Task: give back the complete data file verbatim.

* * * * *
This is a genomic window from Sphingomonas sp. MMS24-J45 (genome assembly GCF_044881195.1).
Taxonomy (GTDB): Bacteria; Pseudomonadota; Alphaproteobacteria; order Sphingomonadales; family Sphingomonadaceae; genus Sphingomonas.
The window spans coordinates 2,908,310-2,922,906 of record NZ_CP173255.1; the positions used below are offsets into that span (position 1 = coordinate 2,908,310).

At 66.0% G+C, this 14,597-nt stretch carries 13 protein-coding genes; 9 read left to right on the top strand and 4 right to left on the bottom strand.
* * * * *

This is a genomic window from Sphingomonas sp. MMS24-J45 (genome assembly GCF_044881195.1).
Taxonomy (GTDB): Bacteria; Pseudomonadota; Alphaproteobacteria; order Sphingomonadales; family Sphingomonadaceae; genus Sphingomonas.
The window spans coordinates 2,908,310-2,922,906 of record NZ_CP173255.1; the positions used below are offsets into that span (position 1 = coordinate 2,908,310).

At 66.0% G+C, this 14,597-nt stretch carries 13 protein-coding genes; 9 read left to right on the top strand and 4 right to left on the bottom strand.